UK to Invest £700 Million in EDF’s Sizewell Nuclear Plant


Boris Johnson’s government will invest £700 million as part of a funding deal for Electricite de France SA’s Sizewell C nuclear project as part of its plan to secure future power supplies.

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(Bloomberg) —

Boris Johnson’s government will invest £700 million as part of a funding deal for Electricite de France SA’s Sizewell C nuclear project as part of its plan to secure future power supplies.

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The outgoing Prime Minister said he’s confident the funding deal for the 3.2-gigawatt plant will get “over the line” in the next weeks. The new project won’t alleviate current pressure on energy prices but is key to the UK’s goal to triple nuclear capacity by 2050. It’s only the second nuclear power station to get government approval in the last three decades and will power 6 million homes for the next 60 years if it secures private funding. 

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With the UK’s energy security under scrutiny, Johnson set out the long-term course Britain is taking in a speech Thursday, just days before he’s due to step down as premier. Russia’s invasion of Ukraine is causing prices to soar with UK households set to pay almost triple to heat their homes this winter compared with a year ago.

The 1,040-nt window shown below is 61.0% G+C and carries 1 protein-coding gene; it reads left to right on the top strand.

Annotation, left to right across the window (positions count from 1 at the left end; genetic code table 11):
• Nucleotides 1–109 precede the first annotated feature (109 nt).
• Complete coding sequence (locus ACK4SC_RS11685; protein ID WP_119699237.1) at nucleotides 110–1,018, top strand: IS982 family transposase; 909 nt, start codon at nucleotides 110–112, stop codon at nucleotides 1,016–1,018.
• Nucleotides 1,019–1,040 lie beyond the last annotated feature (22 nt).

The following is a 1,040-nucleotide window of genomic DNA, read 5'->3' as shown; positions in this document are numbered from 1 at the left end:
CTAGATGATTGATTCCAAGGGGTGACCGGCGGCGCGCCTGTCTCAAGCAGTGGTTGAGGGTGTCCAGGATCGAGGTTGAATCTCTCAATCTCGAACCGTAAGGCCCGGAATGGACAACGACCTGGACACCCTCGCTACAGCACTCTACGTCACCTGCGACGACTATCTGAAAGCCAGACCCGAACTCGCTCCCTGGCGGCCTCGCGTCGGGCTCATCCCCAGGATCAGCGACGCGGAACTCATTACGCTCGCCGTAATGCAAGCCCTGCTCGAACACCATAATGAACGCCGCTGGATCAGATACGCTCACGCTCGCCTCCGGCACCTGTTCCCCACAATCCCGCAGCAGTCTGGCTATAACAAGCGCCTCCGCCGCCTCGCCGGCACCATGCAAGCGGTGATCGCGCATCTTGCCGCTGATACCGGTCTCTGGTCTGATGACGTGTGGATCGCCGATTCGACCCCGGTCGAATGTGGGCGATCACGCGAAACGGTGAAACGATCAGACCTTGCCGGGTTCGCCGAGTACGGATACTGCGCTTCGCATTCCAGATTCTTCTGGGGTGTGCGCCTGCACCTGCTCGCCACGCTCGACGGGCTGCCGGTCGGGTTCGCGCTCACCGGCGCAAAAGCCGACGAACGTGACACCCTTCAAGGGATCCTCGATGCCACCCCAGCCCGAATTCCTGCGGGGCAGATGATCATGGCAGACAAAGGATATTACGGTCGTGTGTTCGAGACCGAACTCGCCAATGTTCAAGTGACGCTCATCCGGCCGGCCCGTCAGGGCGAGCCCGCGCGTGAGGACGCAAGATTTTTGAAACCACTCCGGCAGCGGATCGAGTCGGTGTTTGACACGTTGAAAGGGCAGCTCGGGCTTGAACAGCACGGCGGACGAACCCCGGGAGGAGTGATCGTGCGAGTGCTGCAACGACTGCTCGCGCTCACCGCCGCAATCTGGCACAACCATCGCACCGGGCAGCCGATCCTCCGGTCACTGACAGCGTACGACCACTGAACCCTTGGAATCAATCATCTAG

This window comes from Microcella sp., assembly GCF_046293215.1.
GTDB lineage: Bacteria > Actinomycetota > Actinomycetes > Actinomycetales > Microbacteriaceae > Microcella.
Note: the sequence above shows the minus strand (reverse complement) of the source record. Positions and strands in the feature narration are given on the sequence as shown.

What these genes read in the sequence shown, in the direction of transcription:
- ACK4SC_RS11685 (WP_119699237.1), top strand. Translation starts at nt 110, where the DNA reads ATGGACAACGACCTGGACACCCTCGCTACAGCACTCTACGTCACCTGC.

Now the government has pledged its financial commitment to the project, it and part-owner EDF can seek private funding for the east coast plant. Barclays Plc and Rothschild & Co, who were hired to raise funds for the project, have spent the past months scoping interest. 

With construction due to be completed in 2035, this project won’t address the current crisis but it’s the first major UK step, since the war in Ukraine began, to provide more homegrown electricity. 

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“We need to pull our national finger out and get on with Sizewell C,” Johnson said outside the Sizewell B power station in east England on Thursday. He criticized “ the short-termism of successive British governments” for not prioritizing nuclear power in the past decades, that would have helped alleviate pressures on energy prices today.

The government is expected to use a so-called regulated asset base model to help fund Sizewell, which is supposed to encourage private investors and dilute the construction risk shouldered by the developer and taxpayers. Britain wants to develop 24 gigawatts of nuclear power, a blueprint that would require a rapid approval process before 2030.

Raising private finance may not be easy. Construction of complex atomic plants is notoriously slow, and cost overruns and delays make investors wary. 

The Sizewell C plant had an estimated price-tag of £20 billion at the start of the year, since when raw material costs have surged. Johnson acknowledged that nuclear always looks “relatively expensive” to run and build at the beginning but its cheap in comparison with fossil fuels now.



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